Modulim’s Poster at the International Symposium on the Diabetic Foot Highlighted Microcirculation Measurements of Subjects in Ulcer Remission

The 8th International Symposium on the Diabetic Foot (ISDF), held every four years, took place last week from May 22-25 at The Hague in the Netherlands. As the largest and most prestigious international meeting devoted to lower extremity problems in diabetes, leading experts from around the world came together to participate in plenary sessions, poster discussions, workshops, and accredited educational programs.

 

Among the highlights of the Symposium last week was a scientific poster presentation on a NIH-funded SBIR study conducted by David Armstrong, D.P.M., M.D., Ph.D., a professor of surgery at University of Southern California’s (USC’s) Keck School of Medicine and Amaan Mazhar, Ph.D., Modulim’s VP of Research & Development and a preeminent expert in the field of spatial frequency domain imaging (SFDI).

 

The team’s poster, titled, “Rapid non-invasive quantitative optical imaging of microcirculation for prediction of reulceration for people in diabetic foot remission,” explained how SFDI offers clinicians a fast, reliable, and objective method of assessing tissue oxygenation and perfusion in patients with potential compromised circulation.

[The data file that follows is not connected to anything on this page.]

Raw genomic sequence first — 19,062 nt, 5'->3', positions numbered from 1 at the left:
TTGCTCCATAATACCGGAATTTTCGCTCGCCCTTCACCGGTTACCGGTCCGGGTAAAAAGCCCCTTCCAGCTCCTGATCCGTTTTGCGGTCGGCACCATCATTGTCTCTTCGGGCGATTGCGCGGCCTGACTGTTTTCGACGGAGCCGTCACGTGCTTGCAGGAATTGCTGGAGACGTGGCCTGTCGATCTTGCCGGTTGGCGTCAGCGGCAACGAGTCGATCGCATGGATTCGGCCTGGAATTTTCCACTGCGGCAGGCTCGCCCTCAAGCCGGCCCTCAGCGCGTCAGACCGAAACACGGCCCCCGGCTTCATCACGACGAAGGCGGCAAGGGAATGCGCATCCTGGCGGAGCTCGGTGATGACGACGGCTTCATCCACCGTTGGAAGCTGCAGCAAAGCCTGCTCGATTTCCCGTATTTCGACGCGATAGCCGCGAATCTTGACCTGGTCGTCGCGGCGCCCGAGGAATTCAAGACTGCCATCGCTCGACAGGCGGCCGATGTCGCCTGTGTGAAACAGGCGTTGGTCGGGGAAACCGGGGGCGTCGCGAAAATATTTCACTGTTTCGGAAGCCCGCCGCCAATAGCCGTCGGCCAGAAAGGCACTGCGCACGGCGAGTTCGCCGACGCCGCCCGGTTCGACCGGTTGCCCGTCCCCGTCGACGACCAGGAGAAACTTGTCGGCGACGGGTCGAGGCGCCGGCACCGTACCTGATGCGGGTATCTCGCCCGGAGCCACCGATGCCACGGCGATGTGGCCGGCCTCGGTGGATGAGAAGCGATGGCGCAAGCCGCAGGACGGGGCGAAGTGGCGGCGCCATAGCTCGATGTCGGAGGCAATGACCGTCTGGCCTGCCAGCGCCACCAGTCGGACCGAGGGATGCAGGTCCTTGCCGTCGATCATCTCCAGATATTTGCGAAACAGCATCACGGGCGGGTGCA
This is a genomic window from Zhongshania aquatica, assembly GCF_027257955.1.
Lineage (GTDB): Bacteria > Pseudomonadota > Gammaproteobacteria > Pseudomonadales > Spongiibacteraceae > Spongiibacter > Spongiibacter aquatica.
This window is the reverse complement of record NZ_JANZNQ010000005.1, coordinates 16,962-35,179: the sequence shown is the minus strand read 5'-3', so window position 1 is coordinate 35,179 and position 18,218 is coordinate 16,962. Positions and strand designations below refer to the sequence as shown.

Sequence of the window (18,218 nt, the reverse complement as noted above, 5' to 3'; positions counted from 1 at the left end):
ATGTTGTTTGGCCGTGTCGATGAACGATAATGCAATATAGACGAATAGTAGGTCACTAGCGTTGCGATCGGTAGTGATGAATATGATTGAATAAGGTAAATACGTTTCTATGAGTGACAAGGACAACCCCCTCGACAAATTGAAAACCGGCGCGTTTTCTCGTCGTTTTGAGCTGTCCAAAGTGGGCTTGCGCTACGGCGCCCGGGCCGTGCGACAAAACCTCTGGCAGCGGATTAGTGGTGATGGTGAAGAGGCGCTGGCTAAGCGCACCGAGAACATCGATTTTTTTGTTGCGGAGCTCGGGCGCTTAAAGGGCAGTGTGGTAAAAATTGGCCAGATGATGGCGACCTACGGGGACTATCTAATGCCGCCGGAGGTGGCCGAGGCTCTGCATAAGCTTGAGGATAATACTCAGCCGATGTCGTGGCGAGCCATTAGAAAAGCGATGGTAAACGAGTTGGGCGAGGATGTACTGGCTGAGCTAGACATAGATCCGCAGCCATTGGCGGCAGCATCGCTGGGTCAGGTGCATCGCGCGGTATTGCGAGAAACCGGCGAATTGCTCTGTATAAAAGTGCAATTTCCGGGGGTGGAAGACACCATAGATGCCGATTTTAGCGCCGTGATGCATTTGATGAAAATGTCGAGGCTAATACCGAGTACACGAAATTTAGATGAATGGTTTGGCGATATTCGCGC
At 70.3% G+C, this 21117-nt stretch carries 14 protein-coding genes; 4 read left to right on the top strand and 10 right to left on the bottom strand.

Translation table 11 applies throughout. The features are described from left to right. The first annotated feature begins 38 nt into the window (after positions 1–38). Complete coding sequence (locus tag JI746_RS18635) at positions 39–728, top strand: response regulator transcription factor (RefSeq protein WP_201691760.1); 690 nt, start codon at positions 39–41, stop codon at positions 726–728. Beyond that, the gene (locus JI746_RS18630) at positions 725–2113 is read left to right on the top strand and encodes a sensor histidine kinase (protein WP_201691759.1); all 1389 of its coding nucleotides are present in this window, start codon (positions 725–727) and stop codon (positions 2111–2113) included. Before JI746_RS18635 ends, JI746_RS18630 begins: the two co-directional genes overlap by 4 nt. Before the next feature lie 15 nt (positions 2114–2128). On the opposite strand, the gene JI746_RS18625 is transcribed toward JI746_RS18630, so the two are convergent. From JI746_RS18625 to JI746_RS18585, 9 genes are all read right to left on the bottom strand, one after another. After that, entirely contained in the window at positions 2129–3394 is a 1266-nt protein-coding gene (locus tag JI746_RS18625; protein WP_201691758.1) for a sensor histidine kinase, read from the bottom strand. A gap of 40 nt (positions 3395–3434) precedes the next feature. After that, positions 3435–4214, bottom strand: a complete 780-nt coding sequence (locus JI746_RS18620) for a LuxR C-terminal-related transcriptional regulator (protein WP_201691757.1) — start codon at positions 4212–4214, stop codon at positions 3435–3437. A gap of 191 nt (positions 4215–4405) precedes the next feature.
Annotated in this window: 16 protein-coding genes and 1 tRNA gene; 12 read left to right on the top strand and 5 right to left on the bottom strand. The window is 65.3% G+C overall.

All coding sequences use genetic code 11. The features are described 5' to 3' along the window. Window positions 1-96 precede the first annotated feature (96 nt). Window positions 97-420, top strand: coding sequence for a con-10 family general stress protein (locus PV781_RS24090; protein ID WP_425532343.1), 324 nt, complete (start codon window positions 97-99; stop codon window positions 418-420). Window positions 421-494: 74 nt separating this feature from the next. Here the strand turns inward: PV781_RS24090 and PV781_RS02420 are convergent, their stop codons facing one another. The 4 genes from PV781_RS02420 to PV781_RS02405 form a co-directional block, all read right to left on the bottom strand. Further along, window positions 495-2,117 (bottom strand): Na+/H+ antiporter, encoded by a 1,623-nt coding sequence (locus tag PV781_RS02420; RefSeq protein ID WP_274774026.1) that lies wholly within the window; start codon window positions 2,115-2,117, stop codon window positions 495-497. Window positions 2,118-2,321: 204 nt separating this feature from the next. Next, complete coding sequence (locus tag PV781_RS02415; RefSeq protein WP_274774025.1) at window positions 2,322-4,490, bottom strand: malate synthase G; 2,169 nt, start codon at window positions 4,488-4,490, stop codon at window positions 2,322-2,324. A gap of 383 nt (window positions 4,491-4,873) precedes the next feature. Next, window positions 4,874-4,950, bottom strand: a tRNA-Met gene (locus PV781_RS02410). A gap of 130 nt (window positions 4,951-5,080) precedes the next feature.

“In this study, we present baseline and longitudinal circulatory signatures in known high risk patients, to inform the role of circulatory compromise in the microcirculation and correlate to ulceration and remission” said Mazhar. The poster (P-07-05) was presented on Wednesday, May 22, as part of a session focused on new technologies for microcirculatory assessment.

 

About Modulim

 

Modulim is a recognized leader in optical imaging solutions for the non-invasive assessment of tissue health and creator of the ClarifiTM Imaging System, which is powered by SFDI. Modulim’s technology solutions are designed to help clinicians characterize properties of surface and subsurface tissue so they can better detect and evaluate potential compromised circulation – a known contributor to many chronic conditions such as critical limb ischemia, non-healing wounds and diabetic foot complications.

 

SFDI is at the heart of Modulim’s technology platform. For more information, visit modulim.com.